There’s a trade-off between the intimacy offered by a small school and the variety that a larger school can offer. A small LAC that aim to offer a broad liberal arts education to mainly undergraduate students can’t offer the specialties in engineering by necessity. Even Harvey Mudd, a STEM-focused LAC, can only offer general engineering. For a college to provide a specialty in a certain field, it must attract faculty in that field. The cost would be too high unless it can offset the cost with research. For most researches in STEM (especially engineering), a professor can’t do the research by him-/herself. He/she needs the assistance from graduate students (and postdocs). LACs, by definition, don’t have those programs. If your student prefers a smaller school, but not necessarily an LAC, then I’d suggest you expand your search to include some of colleges on the list @ucbalumnus provided in post #6.

Another consideration - one of the best parts of my D’s first year educational experience was her engineering design class. It truly gave her a taste of what “real” engineering is about. For a student who is still undecided, this can be a very important class. Better to know year 1 if engineering is for you or not, than later when changing major could mean an extra year of tuition. Not all schools offer a hands on class first year.

I imagine most engineering programs offer some sort of “introduction to engineering” course or courses during freshman year. I recall the one I took had overviews of the various fields during lecture, and also featured a group design project. No idea what they do now. But the content, emphasis and effectiveness of these courses probably varies considerably. Not just institutionally, but depending on who specifically is teaching it.

Also IMO in some cases the learning value from such design project might be tempered to an extent by the fact that freshmen don’t know anything yet. I would think that the overview lectures highlighting the various sub-disciplines and activities of the broader engineering field might be equally or more important, at this stage. At least at those schools where students haven’t already elected, and been admitted directly into, a specific engineering sub-discipline from the get-go. Probably a mix is best. At schools with direct admission into a sub-discipline I guess the design component could be more prominent and emphasized. Because for them overview is less pertinent because they’ve already selected a sub-discipline from the get-go.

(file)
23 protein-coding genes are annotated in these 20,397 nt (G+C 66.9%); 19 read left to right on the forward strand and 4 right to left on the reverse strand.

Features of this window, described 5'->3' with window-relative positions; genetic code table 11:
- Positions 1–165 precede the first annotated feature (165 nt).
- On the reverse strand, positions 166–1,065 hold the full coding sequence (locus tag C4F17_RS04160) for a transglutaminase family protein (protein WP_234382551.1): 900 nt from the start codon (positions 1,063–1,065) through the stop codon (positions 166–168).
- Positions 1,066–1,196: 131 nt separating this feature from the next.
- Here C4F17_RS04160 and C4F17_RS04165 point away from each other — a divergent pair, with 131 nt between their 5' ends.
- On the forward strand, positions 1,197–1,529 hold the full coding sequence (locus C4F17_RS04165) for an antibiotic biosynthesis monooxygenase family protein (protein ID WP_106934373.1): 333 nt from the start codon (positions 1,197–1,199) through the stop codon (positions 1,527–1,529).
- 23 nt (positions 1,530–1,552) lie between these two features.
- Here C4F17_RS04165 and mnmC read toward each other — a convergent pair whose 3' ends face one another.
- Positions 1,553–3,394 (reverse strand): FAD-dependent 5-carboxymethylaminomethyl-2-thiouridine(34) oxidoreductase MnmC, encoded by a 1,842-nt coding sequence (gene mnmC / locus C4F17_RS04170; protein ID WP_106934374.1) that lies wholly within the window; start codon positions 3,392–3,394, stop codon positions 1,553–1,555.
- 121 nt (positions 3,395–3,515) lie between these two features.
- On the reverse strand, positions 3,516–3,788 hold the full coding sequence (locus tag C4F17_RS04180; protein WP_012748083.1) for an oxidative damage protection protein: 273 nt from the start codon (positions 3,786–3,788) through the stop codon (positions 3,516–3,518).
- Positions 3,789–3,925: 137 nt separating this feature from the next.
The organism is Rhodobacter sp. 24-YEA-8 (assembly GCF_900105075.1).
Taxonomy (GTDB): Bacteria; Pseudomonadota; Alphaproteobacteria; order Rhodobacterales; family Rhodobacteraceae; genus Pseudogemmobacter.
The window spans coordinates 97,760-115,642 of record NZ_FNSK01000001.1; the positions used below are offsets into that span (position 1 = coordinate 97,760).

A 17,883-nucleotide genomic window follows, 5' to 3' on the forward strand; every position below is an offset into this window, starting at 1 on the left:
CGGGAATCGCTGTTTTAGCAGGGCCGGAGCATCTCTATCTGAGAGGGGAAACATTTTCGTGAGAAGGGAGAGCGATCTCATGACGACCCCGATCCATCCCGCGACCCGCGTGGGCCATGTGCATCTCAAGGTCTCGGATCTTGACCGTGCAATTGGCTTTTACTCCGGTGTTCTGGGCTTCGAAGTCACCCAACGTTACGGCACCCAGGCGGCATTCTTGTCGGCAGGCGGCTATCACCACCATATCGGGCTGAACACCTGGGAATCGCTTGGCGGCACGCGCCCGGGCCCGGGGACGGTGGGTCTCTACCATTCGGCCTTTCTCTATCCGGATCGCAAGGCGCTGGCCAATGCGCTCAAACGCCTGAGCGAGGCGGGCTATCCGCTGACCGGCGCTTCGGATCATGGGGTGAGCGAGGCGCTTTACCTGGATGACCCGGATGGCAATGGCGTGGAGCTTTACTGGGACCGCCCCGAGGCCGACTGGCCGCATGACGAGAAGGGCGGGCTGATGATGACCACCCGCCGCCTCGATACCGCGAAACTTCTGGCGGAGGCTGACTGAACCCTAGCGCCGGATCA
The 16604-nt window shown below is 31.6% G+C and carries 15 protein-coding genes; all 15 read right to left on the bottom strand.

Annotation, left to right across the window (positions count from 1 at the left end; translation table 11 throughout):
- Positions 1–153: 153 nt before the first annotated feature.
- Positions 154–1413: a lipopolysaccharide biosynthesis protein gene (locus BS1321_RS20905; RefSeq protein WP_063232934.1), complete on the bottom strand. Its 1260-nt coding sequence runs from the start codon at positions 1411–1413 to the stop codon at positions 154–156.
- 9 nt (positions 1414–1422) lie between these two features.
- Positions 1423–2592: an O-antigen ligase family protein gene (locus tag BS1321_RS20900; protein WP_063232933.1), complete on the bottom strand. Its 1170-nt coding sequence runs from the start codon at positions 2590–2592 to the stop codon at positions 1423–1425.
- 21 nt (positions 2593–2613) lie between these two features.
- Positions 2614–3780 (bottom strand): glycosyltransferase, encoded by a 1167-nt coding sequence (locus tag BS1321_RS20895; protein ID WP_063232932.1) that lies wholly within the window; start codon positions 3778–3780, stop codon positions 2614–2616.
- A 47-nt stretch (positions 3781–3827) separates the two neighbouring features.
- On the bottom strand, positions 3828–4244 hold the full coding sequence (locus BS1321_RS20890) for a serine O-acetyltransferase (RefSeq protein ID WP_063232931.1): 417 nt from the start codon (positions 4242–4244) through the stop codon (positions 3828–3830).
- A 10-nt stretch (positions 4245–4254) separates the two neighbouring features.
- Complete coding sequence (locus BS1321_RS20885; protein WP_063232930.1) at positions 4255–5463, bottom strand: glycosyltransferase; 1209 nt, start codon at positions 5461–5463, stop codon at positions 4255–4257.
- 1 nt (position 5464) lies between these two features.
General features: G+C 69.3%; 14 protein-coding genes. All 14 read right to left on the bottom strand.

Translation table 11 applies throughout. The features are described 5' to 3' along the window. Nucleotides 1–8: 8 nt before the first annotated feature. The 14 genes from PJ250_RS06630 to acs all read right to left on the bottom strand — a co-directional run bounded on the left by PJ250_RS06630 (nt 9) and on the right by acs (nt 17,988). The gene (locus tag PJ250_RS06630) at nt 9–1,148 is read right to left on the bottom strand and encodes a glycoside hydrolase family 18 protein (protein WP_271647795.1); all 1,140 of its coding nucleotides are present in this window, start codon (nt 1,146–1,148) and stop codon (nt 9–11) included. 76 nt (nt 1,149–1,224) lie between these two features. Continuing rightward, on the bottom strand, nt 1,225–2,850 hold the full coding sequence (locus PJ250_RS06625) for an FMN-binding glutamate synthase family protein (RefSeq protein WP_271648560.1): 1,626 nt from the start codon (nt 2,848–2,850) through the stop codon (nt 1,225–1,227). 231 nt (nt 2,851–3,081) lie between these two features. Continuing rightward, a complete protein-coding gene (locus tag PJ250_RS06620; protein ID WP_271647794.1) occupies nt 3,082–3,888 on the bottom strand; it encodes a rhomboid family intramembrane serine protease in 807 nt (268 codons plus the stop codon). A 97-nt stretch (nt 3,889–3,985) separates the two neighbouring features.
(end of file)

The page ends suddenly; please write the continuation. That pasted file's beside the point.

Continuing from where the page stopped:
But how this is handled might well vary considerably, and is legitimately something one can investigate and review, and develop preferences about, during the college hunt.

But in any event keep in mind this is just one or two courses. At a pivotal time perhaps. But a school could have a great intro engineering sequence, but then very few upper level courses in the subdisciplines. Or interests can change for other reasons. I recall a relative of mine had a great freshman engineering group design project. Despite it having absolutely nothing to do with chemical engineering, it did not dampen his interest in the field at all. But what did was later on, when he struggled through organic chemistry and some of the other core courses.

May I suggest Case Western Reserve University…formed from the merging of a LAC (Western Reserve College) and a STEM School (Case Institute of Technology). It has about 5000 undergrads and also has a Single-door admissions policy…so if you say you want to do Engineering and then move to Business, you can do that without having to apply to the Business School.